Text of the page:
The Road to Devon

By Chimen Rogers

November/December 2000 issue of Collected Remarks

gg&wendeldevon.jpgOn September 24th, I boarded an airplane destined for Philadelphia, Pa. From there, I was to be picked up from the airport by my Mother who happens to live five miles down the road from Devon in a town called Paoli. Not being fond of flying, I started out a little nervous. But then, I thought about Scott, Gigi, and Cassidy hauling a horse all the way from Whitesburg, Ga. to Devon, Pa. The hour and forty minute flight did not seem so bad after all.

Once in the air, I closed my eyes and reflected on the last two and a half years. When I first came to Gigi for lessons, I could not ask my horse to canter, and now Bo and I are performing first level movements. Not only is Gigi skilled in the art of classical dressage, but she has that magnificent gift of being able to teach it. During some of my lessons, I have flashbacks to my days in the United States Marine Corps because she expects only the best out of us. And to be a horse and rider team, there is a lot of hard work, sweat, and tears that go into progressing in dressage. And without the horse and his cooperation, dressage would be virtually impossible.

Once safely on the ground, I commenced on learning the area and finding out what all of the fuss was about. Well Devon, Pa can be found along the mainline of the old Pennsylvania Railroad. Today, Amtrak and SEPTA (Southeastern Pennsylvania Transit Authority) provide convenient transportation linking the western suburban cities to the City of Brotherly Love. As for the show grounds themselves, they have been in existence since 1896.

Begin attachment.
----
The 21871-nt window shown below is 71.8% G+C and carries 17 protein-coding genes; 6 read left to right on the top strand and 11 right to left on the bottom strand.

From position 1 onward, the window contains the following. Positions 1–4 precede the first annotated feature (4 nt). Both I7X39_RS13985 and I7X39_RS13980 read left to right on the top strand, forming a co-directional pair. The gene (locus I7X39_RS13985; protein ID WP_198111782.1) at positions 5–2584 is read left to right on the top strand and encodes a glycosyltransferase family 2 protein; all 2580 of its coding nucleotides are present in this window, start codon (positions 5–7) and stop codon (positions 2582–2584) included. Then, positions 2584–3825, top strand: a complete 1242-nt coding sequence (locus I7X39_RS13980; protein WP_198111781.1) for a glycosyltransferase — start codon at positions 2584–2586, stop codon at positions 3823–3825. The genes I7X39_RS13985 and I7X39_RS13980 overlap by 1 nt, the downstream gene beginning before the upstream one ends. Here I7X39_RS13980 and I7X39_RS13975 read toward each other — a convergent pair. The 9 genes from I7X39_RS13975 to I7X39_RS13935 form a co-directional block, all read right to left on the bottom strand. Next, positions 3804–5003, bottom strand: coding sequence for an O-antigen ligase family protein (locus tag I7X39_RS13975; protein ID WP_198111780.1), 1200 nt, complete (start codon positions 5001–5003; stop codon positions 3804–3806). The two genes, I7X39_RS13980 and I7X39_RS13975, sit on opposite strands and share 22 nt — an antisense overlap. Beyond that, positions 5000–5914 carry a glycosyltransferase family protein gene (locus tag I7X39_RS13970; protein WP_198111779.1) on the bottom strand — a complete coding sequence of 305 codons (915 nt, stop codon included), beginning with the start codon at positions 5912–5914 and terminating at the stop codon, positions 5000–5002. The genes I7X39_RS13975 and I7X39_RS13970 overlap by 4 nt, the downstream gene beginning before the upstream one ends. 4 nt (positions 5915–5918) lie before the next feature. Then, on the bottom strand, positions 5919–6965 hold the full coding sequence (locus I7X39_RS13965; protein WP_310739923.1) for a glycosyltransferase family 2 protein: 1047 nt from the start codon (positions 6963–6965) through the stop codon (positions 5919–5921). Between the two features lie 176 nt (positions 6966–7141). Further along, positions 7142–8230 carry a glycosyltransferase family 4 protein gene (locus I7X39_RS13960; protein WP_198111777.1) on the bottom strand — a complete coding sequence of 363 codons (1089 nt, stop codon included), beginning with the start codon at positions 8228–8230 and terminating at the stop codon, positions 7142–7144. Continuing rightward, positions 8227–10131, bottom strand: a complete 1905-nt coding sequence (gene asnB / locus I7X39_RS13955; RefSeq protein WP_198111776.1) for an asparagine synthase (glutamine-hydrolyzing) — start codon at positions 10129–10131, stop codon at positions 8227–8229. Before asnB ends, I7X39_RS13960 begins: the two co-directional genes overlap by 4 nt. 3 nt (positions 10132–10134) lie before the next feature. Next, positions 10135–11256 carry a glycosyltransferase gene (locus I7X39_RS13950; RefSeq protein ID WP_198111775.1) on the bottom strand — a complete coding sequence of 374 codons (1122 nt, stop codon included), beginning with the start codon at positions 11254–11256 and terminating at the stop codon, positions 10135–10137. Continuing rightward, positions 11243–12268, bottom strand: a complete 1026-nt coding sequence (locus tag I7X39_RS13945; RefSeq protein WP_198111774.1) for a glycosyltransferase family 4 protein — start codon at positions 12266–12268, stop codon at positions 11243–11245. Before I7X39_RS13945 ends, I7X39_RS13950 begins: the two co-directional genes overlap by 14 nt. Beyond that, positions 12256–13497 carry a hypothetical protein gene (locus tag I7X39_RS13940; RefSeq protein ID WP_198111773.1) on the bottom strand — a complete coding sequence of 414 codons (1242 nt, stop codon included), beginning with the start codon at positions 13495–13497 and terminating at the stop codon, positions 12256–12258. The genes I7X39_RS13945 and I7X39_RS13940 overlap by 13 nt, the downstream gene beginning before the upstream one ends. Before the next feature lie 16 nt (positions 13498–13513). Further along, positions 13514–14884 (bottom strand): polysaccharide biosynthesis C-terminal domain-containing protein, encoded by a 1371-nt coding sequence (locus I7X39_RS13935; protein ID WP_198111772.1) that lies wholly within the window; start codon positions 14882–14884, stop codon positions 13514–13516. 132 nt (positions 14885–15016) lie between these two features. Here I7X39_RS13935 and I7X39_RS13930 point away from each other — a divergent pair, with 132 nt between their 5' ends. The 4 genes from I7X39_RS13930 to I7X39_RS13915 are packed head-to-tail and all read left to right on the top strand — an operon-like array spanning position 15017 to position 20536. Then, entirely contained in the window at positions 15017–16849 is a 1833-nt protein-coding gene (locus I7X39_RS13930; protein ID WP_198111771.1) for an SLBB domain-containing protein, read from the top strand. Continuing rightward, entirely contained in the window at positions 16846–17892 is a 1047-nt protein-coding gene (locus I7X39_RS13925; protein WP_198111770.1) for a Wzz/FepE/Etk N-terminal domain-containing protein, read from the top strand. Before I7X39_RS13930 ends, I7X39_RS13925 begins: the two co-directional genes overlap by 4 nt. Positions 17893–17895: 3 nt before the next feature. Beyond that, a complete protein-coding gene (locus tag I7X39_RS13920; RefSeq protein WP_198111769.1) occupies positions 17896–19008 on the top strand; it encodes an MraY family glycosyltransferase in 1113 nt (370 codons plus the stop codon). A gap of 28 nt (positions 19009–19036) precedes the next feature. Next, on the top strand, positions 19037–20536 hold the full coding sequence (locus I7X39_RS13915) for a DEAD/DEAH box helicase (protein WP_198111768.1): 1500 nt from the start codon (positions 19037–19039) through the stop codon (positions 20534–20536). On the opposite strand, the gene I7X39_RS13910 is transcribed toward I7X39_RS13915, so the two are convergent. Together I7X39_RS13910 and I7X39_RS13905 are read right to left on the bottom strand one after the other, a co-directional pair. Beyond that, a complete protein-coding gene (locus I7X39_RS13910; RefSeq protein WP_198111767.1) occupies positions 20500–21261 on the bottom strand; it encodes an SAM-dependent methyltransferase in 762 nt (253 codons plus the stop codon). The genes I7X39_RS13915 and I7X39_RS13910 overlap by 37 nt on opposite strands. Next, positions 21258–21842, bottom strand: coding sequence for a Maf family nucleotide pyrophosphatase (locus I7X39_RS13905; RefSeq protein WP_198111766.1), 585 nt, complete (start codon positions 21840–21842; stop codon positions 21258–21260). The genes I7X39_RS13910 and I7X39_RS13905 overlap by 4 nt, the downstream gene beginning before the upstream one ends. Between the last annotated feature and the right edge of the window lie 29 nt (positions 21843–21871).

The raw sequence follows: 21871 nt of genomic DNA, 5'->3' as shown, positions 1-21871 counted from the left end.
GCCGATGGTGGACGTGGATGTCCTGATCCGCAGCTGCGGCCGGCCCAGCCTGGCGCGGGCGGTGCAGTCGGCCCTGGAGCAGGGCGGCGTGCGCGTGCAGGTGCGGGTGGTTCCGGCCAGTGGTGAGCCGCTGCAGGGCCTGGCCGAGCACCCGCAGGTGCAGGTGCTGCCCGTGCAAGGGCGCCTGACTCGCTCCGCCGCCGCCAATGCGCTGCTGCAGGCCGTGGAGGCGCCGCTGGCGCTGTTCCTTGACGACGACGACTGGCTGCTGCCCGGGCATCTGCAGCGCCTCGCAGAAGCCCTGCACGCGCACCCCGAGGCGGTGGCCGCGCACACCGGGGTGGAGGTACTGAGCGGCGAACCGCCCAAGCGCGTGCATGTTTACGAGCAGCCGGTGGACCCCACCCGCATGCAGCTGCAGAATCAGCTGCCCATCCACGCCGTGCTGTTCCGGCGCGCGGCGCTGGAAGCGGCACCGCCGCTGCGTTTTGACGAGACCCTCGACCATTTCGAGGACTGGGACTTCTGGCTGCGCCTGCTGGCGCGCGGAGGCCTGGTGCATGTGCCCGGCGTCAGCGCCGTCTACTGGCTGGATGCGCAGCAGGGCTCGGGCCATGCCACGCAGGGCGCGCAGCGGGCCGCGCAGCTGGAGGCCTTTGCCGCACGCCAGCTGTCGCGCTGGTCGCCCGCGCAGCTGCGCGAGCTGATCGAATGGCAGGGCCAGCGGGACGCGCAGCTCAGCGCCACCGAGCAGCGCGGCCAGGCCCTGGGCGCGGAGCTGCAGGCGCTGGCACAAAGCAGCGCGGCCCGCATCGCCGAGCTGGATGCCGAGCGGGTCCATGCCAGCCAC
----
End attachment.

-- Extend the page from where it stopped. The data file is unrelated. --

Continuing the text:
Dressage at Devon just completed its 26th year. For those of you who do not know, Dressage at Devon is the highest rated international dressage competition held outside of Europe. It is a qualifying competition for the 2000 FEI World Cup and the 2001 North American Young Riders' dressage championship.

If any of you were present to witness the first dressage show held at Devon, you would have found the show grounds surrounded by a vast countryside with lush meadows. Today, the well maintained grounds are surrounded by beautiful homes, shops, restaurants and other fine establishments. My only recommendation would be for the legislators of Pennsylvania to designate more funds for road improvements.

Once entering the show grounds, I had a feeling of stepping back into time. I imagined all of the people who must have sat in the grandstands over the last hundred and four years, a time when top hats were apart of everyday attire, and the only shelter from the elements was provided by parasols and umbrellas. But as soon as the Pas de "Deere" took place-dressage movements performed by two John Deere tractors, I was back to the year 2000.

But the moment came when an announcement came over the loud speaker: "Gigi Nutter on Fahrenheit is now entering the ring." I do not think I took a breath during their entire class. Here is a woman who has dedicated her life to the sport of dressage. It was as if Gigi and Wendel (Fahrenheit) were waltzing because their movements were so light and free. Funk and Wagnall's Standard Dictionary defines dressage as the guiding of a trained horse through a set of maneuvers by imperceptible movements of the rider. Not only did I see exactly that, but I saw a horse who had been taken away from his familiar surroundings, hauled hundreds of miles in a horse trailer, being unable to graze the last few days, perform his heart out under the grace and guidance of his rider.

I do not know how long or far I will go with dressage, but I hope to be half the rider Gigi is and be able to instill that kind of dedication from a horse. Maybe then, I will be able to do dressage as defined above.